A gently swelling guitar figure is adorned with flecks of pizzicato cello in the atmospheric opening to guitarist-composer Jaime Zenamon’s Reflexões No 6. The track throws the listener immediately into the rich sound-world of Boyd Meets Girl – a duo formed by Australian guitarist Rupert Boyd and American cellist Laura Metcalf. Their debut, self-titled album features works by Fauré, Bach, Ross Edwards, Gnattali, Piazzolla, De Falla, Pärt and Steve Porcaro – an eclectic programme bound together by the distinctive instrumental combination, the musical possibilities of which the players explore in wide-ranging detail.
The Doloroso second movement of Reflexões is sparse and haunting, Metcalf’s cello carving rich-hued melodic lines over a crisp, dissonant accompaniment from Boyd. The musical world shifts with Fauré’s tender Opus 50 Pavanne, arranged for the combination by Metcalf and Boyd. An arrangement of a handful of Bach’s Two-Part Inventions sees the pair strike out in another direction in a joyful romp of brisk counterpoint. The mood becomes more reflective with a stripped back arrangement of the expansive second movement of Ross Edwards’ Guitar Concerto Arafura Dances, arranged for the duo by the composer.
The Café 1930 movement from Piazzolla’s Histoire du Tango, borrowed from the flute and guitar repertoire, works remarkably well in this combination, Metcalf’s dark tone gives the work a weighty depth while her defined articulation and energy keep the piece driving forward when required – and she sings in the high register.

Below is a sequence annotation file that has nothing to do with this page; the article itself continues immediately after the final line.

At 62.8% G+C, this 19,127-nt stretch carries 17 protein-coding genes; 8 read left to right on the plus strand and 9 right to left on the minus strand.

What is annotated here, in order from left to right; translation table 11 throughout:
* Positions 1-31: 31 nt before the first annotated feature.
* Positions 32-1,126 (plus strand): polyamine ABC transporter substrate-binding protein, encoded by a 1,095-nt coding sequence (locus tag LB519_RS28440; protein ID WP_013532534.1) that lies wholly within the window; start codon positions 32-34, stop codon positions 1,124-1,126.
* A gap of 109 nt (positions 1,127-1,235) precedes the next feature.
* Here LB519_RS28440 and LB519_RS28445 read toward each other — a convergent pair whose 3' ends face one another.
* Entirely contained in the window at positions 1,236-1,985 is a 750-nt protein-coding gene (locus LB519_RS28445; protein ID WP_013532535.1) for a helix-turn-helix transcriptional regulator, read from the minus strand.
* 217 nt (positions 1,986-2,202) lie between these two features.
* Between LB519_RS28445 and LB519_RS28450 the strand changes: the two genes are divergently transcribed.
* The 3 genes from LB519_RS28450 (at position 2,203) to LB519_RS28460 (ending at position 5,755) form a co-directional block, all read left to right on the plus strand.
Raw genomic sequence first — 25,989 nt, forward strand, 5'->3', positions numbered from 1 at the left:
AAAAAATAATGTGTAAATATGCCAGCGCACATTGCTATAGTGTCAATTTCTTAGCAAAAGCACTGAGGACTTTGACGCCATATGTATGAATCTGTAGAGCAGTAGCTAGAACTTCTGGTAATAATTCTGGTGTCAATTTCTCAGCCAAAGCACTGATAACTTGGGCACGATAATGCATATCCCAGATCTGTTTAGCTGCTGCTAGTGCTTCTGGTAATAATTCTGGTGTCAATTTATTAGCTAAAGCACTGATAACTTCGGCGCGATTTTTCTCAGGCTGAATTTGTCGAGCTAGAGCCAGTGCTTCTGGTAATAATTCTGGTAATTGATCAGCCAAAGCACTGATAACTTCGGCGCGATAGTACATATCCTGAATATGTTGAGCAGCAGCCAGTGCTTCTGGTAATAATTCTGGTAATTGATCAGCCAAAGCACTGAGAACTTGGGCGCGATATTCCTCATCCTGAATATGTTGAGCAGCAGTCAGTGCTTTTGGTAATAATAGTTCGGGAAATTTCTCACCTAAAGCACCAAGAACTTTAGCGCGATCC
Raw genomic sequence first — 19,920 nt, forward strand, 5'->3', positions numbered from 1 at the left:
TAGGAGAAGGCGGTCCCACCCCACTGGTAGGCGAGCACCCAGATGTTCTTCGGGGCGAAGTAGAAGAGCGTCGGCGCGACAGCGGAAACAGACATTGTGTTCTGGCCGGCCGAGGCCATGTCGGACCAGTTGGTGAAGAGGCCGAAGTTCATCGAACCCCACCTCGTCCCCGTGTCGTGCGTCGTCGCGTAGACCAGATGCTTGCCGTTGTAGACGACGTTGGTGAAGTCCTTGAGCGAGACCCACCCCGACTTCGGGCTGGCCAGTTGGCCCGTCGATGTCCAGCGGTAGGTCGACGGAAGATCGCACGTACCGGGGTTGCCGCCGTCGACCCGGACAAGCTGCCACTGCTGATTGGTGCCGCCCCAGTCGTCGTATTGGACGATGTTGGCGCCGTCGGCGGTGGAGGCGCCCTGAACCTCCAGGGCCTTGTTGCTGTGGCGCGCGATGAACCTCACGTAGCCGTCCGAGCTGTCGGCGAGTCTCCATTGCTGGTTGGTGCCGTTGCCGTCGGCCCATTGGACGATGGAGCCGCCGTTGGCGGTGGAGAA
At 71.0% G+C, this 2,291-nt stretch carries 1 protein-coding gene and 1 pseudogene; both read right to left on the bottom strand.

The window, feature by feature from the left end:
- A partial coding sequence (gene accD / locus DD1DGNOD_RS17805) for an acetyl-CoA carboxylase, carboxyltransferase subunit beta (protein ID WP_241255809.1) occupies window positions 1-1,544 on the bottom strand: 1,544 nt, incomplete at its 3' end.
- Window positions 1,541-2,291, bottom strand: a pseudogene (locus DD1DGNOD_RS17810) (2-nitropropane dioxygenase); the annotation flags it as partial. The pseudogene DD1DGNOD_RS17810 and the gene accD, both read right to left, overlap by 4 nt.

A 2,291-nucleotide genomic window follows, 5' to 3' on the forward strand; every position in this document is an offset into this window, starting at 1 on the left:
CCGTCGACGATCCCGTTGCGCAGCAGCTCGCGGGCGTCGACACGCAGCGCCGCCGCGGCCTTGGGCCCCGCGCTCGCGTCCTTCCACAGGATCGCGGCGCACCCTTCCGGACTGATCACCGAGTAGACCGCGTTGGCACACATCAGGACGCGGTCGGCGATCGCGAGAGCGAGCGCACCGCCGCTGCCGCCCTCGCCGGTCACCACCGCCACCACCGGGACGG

Much of the second half of the disc is taken up by Manuel de Falla’s Siete Canciones Populares Españoles (Seven Popular Spanish Songs). Originally written for piano and voice, the accompaniment part mimics the inflections of the guitar – so reverse engineering it winds up producing a very effective result. There is plenty to enjoy in here – from the passionate El Paño Moruno through the bright Jota, tenebrous Nana and finally the fiery Polo.
The final work – not including the encore-like inclusion of Steve Porcaro’s Human Nature (made famous by Michael Jackson) – is the sublimely tranquil Spiegel im Spiegel by Arvo Pärt, the composer’s triadic, tintinnabular accompaniment well suited to the guitar, with Metcalf achieving an affecting stillness in the melody.
There is a sense of lightness and joy that permeates Boyd Meets Girl, the works are uniformly a pleasure to listen to, and, no doubt, to perform – but there is also plenty to sink your teeth into. The Zenamon and Edwards are highlights and the arrangements of more familiar works are approached with sensitivity and flair. Well worth a look.
Boyd Meets Girl tour Australia August 25 – September 22.